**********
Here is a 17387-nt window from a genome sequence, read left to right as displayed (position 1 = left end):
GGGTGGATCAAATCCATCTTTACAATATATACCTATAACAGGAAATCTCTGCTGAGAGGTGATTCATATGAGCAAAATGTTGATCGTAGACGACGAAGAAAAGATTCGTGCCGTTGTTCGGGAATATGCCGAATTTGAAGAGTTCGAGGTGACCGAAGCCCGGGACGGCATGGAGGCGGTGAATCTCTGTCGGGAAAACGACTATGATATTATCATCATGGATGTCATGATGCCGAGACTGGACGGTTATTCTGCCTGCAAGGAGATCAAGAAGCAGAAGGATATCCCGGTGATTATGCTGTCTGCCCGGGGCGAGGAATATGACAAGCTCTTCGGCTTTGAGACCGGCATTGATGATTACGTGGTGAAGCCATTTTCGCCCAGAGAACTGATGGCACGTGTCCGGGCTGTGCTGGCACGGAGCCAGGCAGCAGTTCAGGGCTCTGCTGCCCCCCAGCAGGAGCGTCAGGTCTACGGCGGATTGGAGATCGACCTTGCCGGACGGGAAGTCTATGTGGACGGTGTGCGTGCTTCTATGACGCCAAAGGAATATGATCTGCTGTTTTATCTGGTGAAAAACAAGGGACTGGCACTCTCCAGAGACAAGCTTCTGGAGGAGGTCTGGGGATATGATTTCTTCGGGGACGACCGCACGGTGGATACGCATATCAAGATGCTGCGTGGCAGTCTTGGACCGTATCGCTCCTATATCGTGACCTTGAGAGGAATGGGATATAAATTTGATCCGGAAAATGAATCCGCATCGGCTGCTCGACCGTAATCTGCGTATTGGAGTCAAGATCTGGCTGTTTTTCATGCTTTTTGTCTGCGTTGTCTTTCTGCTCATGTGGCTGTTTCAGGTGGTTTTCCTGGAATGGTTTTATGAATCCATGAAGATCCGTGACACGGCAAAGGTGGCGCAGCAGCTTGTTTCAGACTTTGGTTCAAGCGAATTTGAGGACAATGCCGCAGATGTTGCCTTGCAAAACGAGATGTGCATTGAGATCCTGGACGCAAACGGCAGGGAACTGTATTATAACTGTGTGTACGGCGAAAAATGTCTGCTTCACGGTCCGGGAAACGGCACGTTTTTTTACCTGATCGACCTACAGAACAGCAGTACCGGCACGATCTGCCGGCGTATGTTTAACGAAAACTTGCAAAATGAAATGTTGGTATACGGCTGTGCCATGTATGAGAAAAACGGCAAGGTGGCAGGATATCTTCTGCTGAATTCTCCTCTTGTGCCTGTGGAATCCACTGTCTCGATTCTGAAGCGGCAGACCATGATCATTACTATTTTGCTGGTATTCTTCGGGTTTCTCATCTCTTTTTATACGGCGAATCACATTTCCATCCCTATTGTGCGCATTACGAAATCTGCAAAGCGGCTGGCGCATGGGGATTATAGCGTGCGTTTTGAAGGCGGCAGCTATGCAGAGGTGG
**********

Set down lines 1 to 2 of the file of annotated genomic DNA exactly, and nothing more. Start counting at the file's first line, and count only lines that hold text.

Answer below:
Here is a 17387-nt window from a genome sequence, read left to right as displayed (position 1 = left end):
GGGTGGATCAAATCCATCTTTACAATATATACCTATAACAGGAAATCTCTGCTGAGAGGTGATTCATATGAGCAAAATGTTGATCGTAGACGACGAAGAAAAGATTCGTGCCGTTGTTCGGGAATATGCCGAATTTGAAGAGTTCGAGGTGACCGAAGCCCGGGACGGCATGGAGGCGGTGAATCTCTGTCGGGAAAACGACTATGATATTATCATCATGGATGTCATGATGCCGAGACTGGACGGTTATTCTGCCTGCAAGGAGATCAAGAAGCAGAAGGATATCCCGGTGATTATGCTGTCTGCCCGGGGCGAGGAATATGACAAGCTCTTCGGCTTTGAGACCGGCATTGATGATTACGTGGTGAAGCCATTTTCGCCCAGAGAACTGATGGCACGTGTCCGGGCTGTGCTGGCACGGAGCCAGGCAGCAGTTCAGGGCTCTGCTGCCCCCCAGCAGGAGCGTCAGGTCTACGGCGGATTGGAGATCGACCTTGCCGGACGGGAAGTCTATGTGGACGGTGTGCGTGCTTCTATGACGCCAAAGGAATATGATCTGCTGTTTTATCTGGTGAAAAACAAGGGACTGGCACTCTCCAGAGACAAGCTTCTGGAGGAGGTCTGGGGATATGATTTCTTCGGGGACGACCGCACGGTGGATACGCATATCAAGATGCTGCGTGGCAGTCTTGGACCGTATCGCTCCTATATCGTGACCTTGAGAGGAATGGGATATAAATTTGATCCGGAAAATGAATCCGCATCGGCTGCTCGACCGTAATCTGCGTATTGGAGTCAAGATCTGGCTGTTTTTCATGCTTTTTGTCTGCGTTGTCTTTCTGCTCATGTGGCTGTTTCAGGTGGTTTTCCTGGAATGGTTTTATGAATCCATGAAGATCCGTGACACGGCAAAGGTGGCGCAGCAGCTTGTTTCAGACTTTGGTTCAAGCGAATTTGAGGACAATGCCGCAGATGTTGCCTTGCAAAACGAGATGTGCATTGAGATCCTGGACGCAAACGGCAGGGAACTGTATTATAACTGTGTGTACGGCGAAAAATGTCTGCTTCACGGTCCGGGAAACGGCACGTTTTTTTACCTGATCGACCTACAGAACAGCAGTACCGGCACGATCTGCCGGCGTATGTTTAACGAAAACTTGCAAAATGAAATGTTGGTATACGGCTGTGCCATGTATGAGAAAAACGGCAAGGTGGCAGGATATCTTCTGCTGAATTCTCCTCTTGTGCCTGTGGAATCCACTGTCTCGATTCTGAAGCGGCAGACCATGATCATTACTATTTTGCTGGTATTCTTCGGGTTTCTCATCTCTTTTTATACGGCGAATCACATTTCCATCCCTATTGTGCGCATTACGAAATCTGCAAAGCGGCTGGCGCATGGGGATTATAGCGTGCGTTTTGAAGGCGGCAGCTATGCAGAGGTGG